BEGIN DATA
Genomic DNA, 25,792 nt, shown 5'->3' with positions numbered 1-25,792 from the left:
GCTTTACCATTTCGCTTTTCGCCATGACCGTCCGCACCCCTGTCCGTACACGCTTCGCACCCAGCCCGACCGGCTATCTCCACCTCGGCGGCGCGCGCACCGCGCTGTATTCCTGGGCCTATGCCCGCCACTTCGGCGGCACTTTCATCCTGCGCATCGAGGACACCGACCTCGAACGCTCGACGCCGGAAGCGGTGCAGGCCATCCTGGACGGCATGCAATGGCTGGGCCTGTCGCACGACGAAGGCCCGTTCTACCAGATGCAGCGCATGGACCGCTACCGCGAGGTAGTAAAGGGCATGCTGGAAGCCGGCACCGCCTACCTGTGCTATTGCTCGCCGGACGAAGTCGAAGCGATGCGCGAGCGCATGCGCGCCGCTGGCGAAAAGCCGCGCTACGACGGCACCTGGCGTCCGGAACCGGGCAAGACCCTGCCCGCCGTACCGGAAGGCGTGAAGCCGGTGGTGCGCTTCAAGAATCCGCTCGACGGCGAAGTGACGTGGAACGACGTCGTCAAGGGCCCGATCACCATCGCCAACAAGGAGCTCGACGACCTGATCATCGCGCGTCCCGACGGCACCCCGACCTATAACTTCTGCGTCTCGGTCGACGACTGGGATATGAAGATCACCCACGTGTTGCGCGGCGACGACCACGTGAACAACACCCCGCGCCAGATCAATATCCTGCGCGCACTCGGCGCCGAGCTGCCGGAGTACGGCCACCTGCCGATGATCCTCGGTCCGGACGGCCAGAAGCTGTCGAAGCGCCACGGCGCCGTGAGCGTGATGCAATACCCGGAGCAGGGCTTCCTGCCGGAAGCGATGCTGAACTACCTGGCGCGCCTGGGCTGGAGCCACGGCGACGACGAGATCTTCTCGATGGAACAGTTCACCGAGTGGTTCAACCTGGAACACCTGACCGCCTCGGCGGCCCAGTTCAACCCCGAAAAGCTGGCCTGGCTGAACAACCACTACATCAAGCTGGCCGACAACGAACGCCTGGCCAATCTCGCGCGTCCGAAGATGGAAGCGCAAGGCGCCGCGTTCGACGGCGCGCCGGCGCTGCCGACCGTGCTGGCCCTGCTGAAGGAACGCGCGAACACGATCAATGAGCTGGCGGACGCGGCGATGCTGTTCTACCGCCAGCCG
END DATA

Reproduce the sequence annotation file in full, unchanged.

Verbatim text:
Genomic DNA, 25,792 nt, shown 5'->3' with positions numbered 1-25,792 from the left:
GCTTTACCATTTCGCTTTTCGCCATGACCGTCCGCACCCCTGTCCGTACACGCTTCGCACCCAGCCCGACCGGCTATCTCCACCTCGGCGGCGCGCGCACCGCGCTGTATTCCTGGGCCTATGCCCGCCACTTCGGCGGCACTTTCATCCTGCGCATCGAGGACACCGACCTCGAACGCTCGACGCCGGAAGCGGTGCAGGCCATCCTGGACGGCATGCAATGGCTGGGCCTGTCGCACGACGAAGGCCCGTTCTACCAGATGCAGCGCATGGACCGCTACCGCGAGGTAGTAAAGGGCATGCTGGAAGCCGGCACCGCCTACCTGTGCTATTGCTCGCCGGACGAAGTCGAAGCGATGCGCGAGCGCATGCGCGCCGCTGGCGAAAAGCCGCGCTACGACGGCACCTGGCGTCCGGAACCGGGCAAGACCCTGCCCGCCGTACCGGAAGGCGTGAAGCCGGTGGTGCGCTTCAAGAATCCGCTCGACGGCGAAGTGACGTGGAACGACGTCGTCAAGGGCCCGATCACCATCGCCAACAAGGAGCTCGACGACCTGATCATCGCGCGTCCCGACGGCACCCCGACCTATAACTTCTGCGTCTCGGTCGACGACTGGGATATGAAGATCACCCACGTGTTGCGCGGCGACGACCACGTGAACAACACCCCGCGCCAGATCAATATCCTGCGCGCACTCGGCGCCGAGCTGCCGGAGTACGGCCACCTGCCGATGATCCTCGGTCCGGACGGCCAGAAGCTGTCGAAGCGCCACGGCGCCGTGAGCGTGATGCAATACCCGGAGCAGGGCTTCCTGCCGGAAGCGATGCTGAACTACCTGGCGCGCCTGGGCTGGAGCCACGGCGACGACGAGATCTTCTCGATGGAACAGTTCACCGAGTGGTTCAACCTGGAACACCTGACCGCCTCGGCGGCCCAGTTCAACCCCGAAAAGCTGGCCTGGCTGAACAACCACTACATCAAGCTGGCCGACAACGAACGCCTGGCCAATCTCGCGCGTCCGAAGATGGAAGCGCAAGGCGCCGCGTTCGACGGCGCGCCGGCGCTGCCGACCGTGCTGGCCCTGCTGAAGGAACGCGCGAACACGATCAATGAGCTGGCGGACGCGGCGATGCTGTTCTACCGCCAGCCG